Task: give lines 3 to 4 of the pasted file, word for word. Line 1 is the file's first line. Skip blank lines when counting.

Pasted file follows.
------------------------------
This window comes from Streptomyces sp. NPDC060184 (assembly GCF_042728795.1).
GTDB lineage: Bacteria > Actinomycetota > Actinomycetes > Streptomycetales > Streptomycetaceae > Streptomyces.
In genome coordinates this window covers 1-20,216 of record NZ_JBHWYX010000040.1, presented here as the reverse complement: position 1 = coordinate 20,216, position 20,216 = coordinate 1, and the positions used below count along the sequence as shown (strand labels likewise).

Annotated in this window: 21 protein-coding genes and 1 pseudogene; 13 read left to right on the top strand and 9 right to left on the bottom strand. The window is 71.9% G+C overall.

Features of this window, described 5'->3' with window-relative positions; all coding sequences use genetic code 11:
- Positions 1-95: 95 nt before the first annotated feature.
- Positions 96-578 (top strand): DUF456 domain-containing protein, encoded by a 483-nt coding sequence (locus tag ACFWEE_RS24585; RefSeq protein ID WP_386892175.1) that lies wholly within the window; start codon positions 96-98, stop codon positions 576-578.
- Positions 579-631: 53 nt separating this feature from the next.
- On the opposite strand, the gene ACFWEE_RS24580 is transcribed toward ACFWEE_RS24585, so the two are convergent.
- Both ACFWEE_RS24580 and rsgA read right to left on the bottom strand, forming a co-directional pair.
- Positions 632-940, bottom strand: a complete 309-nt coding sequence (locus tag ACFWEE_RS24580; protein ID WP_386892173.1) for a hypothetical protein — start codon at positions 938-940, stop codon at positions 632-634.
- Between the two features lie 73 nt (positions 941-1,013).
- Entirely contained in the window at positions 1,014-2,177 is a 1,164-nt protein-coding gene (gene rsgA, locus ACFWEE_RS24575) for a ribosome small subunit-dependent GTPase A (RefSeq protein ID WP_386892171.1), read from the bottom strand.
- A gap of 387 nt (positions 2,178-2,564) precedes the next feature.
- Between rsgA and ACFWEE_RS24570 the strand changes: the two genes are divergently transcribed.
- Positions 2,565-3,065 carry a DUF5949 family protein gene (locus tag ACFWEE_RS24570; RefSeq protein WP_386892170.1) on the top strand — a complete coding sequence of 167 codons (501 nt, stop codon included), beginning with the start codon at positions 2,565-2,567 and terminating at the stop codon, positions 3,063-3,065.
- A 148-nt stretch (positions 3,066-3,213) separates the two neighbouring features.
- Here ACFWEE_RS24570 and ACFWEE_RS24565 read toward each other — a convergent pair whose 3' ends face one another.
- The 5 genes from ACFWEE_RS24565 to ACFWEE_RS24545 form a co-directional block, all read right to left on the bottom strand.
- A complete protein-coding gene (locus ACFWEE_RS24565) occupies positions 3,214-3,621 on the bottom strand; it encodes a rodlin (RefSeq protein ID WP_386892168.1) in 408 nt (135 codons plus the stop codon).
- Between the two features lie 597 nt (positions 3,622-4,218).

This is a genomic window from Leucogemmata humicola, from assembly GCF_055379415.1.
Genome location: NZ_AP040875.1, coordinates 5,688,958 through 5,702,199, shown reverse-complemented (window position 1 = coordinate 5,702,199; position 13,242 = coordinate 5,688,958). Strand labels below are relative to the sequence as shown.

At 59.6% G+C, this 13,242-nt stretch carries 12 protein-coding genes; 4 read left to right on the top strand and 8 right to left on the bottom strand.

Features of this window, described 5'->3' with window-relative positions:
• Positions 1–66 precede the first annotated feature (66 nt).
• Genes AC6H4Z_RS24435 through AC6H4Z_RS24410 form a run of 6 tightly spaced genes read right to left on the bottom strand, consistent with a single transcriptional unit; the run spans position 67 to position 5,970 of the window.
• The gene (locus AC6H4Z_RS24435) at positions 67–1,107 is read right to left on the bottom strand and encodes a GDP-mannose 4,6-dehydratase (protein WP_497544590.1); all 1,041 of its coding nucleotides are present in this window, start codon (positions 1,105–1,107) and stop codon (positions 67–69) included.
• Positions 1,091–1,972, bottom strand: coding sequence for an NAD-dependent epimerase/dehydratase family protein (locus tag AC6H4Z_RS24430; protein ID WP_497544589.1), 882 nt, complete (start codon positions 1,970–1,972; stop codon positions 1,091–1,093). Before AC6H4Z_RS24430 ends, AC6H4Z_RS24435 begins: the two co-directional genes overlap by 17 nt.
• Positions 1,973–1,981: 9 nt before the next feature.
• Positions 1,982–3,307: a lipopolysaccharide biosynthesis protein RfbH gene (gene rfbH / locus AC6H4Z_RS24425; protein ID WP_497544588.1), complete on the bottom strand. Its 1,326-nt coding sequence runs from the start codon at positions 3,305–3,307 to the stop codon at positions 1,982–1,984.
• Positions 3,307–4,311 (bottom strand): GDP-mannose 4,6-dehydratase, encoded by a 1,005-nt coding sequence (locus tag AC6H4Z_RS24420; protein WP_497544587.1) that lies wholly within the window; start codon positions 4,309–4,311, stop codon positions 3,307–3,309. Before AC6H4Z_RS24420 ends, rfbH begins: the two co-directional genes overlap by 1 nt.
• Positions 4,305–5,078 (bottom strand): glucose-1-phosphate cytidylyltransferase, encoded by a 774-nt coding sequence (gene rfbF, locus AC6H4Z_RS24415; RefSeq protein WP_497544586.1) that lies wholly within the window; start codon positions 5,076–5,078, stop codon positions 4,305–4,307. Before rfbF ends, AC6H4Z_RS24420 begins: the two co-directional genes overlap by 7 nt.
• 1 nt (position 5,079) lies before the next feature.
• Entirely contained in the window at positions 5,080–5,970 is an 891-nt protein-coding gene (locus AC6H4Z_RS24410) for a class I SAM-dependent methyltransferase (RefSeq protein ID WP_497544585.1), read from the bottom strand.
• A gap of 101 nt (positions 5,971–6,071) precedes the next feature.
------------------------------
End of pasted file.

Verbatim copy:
In genome coordinates this window covers 1-20,216 of record NZ_JBHWYX010000040.1, presented here as the reverse complement: position 1 = coordinate 20,216, position 20,216 = coordinate 1, and the positions used below count along the sequence as shown (strand labels likewise).

Annotated in this window: 21 protein-coding genes and 1 pseudogene; 13 read left to right on the top strand and 9 right to left on the bottom strand. The window is 71.9% G+C overall.